On 12/25/2013 10:53 PM, LizR wrote:
On 26 December 2013 19:11, meekerdb <meeke...@verizon.net <mailto:meeke...@verizon.net>>
On 12/25/2013 9:15 PM, LizR wrote:
On 26 December 2013 15:56, meekerdb <meeke...@verizon.net
On 12/25/2013 2:45 PM, LizR wrote:
On 26 December 2013 07:23, Jesse Mazer <laserma...@gmail.com
The notion that everything "travels through spacetime at the speed
light" was popularized by Brian Greene, but it only works if you
rather odd definition of "speed through spacetime", one which I
seen any other physicists make use of.
Mainly because it doesn't make sense. Speed is change of position with
hence "speed in spacetime" equates to the angle a world-line makes
some world-line chosen as a basis, e.g. the rest frame of the Hubble
Things don't move through space-time, they move through space. They are
dimensional objects embedded in space-time.
But when you are "standing still" your time coordinate keeps
4-velocity in your own inertial frame is always (1 0 0 0).
If you insist on using this "velocity through space-time view", yes.
Hey, it's not something I made up. Check Weinberg's "Gravitation and Cosmology".
He uses the 4-velocity frequently, e.g. in Ch9 eqn 9.8.1 thru 9.8.6 he writes the
T^00 component of the stress energy tensor as rho*U^0U^0, where U^0 is the
component of the 4-velocity of a perfect fluid. Robert Wald does much the
"General Relativity". Or look at page 50 of Misner, Thorne, and Wheeler
write,"More fundamental than the components of a vector is the vector
itself. It is
a geometric object with a meaning independent of all coordinates. Thus a
has a world line, P(tau), and a 4-velocity U=dP/dtau, that have nothing to
OK, Brent, my apologies if I have misread you. But you are supporting a view that
doesn't make sense in terms of SR - nothing is actually moving through spacetime, and
giving (apparent) support to the notion that it is isn't going to help.
I don't have most of those books you mention, but I do have "Gravitation" (which my
other half got for his 18th birthday in 1973) open to page 51, box 2.1 - "Farewell to
"ict" - and have just had my mind suitably boggled by reading about 4-velocities. Please
note, everyone (I'm sure Brent knows this already) that these are NOT velocities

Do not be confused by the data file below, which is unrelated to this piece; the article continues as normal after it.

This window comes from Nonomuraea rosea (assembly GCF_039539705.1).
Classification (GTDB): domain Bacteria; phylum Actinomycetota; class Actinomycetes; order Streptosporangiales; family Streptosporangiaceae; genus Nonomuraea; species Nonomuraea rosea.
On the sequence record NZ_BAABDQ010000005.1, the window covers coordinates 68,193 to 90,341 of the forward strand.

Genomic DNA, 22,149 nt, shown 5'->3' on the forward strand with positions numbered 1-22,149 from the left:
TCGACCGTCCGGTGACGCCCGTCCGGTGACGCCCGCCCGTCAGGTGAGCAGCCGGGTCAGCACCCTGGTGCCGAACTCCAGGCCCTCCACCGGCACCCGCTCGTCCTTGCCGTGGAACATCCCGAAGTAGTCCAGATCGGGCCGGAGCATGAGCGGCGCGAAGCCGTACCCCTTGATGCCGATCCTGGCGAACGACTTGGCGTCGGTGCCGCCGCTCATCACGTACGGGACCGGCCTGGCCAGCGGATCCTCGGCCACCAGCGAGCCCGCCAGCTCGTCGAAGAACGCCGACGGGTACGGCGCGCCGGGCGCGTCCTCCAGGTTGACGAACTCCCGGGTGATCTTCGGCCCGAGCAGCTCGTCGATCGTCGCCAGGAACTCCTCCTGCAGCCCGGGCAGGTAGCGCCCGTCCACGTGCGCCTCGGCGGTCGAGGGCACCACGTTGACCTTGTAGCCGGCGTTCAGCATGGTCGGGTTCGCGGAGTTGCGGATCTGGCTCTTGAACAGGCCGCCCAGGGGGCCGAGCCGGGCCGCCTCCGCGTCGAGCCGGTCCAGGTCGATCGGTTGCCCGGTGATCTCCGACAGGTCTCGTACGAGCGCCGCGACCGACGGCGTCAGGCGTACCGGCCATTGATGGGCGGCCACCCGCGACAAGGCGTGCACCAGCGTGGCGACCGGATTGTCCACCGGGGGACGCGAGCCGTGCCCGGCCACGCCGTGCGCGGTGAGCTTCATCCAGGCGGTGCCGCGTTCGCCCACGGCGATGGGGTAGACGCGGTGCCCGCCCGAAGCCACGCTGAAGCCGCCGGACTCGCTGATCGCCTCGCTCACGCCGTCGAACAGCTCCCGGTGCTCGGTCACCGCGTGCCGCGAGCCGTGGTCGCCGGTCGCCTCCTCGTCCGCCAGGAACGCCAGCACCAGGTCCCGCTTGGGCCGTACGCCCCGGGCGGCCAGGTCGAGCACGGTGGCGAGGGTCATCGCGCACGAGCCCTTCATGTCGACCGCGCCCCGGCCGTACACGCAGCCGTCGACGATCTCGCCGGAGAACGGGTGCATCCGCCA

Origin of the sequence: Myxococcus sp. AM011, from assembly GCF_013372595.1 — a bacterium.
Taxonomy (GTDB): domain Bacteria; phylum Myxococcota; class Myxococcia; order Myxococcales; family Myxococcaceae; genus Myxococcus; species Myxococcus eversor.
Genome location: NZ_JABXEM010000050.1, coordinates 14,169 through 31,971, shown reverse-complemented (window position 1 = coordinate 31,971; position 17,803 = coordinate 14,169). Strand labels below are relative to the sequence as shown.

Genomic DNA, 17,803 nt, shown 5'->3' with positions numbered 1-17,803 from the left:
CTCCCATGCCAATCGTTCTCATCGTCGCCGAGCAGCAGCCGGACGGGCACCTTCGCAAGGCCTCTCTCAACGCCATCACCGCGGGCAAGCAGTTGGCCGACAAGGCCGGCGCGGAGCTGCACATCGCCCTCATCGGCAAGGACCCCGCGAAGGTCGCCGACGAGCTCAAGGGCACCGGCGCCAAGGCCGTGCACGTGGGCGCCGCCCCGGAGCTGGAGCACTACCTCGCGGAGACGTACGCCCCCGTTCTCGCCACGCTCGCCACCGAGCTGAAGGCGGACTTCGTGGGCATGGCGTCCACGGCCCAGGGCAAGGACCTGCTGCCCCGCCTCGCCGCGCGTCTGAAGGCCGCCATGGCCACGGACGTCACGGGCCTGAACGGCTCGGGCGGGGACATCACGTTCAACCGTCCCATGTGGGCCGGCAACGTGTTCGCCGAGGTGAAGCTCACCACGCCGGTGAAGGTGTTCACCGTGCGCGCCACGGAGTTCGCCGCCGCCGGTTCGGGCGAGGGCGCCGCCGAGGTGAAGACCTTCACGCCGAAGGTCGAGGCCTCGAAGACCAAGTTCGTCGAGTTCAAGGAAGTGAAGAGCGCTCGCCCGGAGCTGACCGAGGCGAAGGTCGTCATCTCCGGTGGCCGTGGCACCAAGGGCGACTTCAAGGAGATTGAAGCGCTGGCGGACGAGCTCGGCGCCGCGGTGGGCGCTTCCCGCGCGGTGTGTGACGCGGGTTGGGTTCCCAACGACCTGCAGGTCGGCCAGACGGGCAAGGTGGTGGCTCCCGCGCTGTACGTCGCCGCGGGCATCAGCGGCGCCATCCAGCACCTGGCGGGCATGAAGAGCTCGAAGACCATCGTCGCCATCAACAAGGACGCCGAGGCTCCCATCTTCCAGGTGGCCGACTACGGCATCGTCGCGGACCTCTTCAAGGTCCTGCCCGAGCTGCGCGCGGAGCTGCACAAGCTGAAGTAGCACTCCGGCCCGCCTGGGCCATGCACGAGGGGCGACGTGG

/through/ space-time, they are handy vectors for working out what is going on at a point
along an object's world-line. The object doesn't move through space-time, it exists at
various points in space-time which joined together make a 4 dimensional object known as
a world line. One can draw vectors at points along this world line and use them to work
out its "4-velocity", which I assume is a quantity useful for working out how its clock
goes in relation to other objects, and/or how the various Lorentz transformations work -
or something along these (world) lines - but this does /not/ mean that things are moving
through space-time or that there is a common present moment, or that the past doesn't
exist, or any of the other things Mr Owen has claimed. I think Brent, who knows all this
stuff backwards and sideways, is just toying with us .... naughty Mr Meeker.
There are other viewpoints though. QM makes for some interesting questions about time as
raised in this speculative paper by a couple of top experimentalists:
A few discontents in present-day physics' account of time are pointed out,
and a few novel quantum-mechanical results are described. Based on these, an
outline for a new interpretation of QM is proposed, based on the assumption
that spacetime itself is subject to incessant evolution.
One of us (AE) owes this insight to a student's question about SchrÄodinger's
She argued that, if the box is opened after suąciently many hours, it should be
possible to know whether the cat has been dead or alive during the preceding
hours. If it has been alive, it would soil the box and leave scratches on its
whereas if it has been dead, it would show signs of decomposition. Here too, the
measurement at the moment of opening the box must select not only the cat's
state at the moment of opening the box but its entire history within the box.
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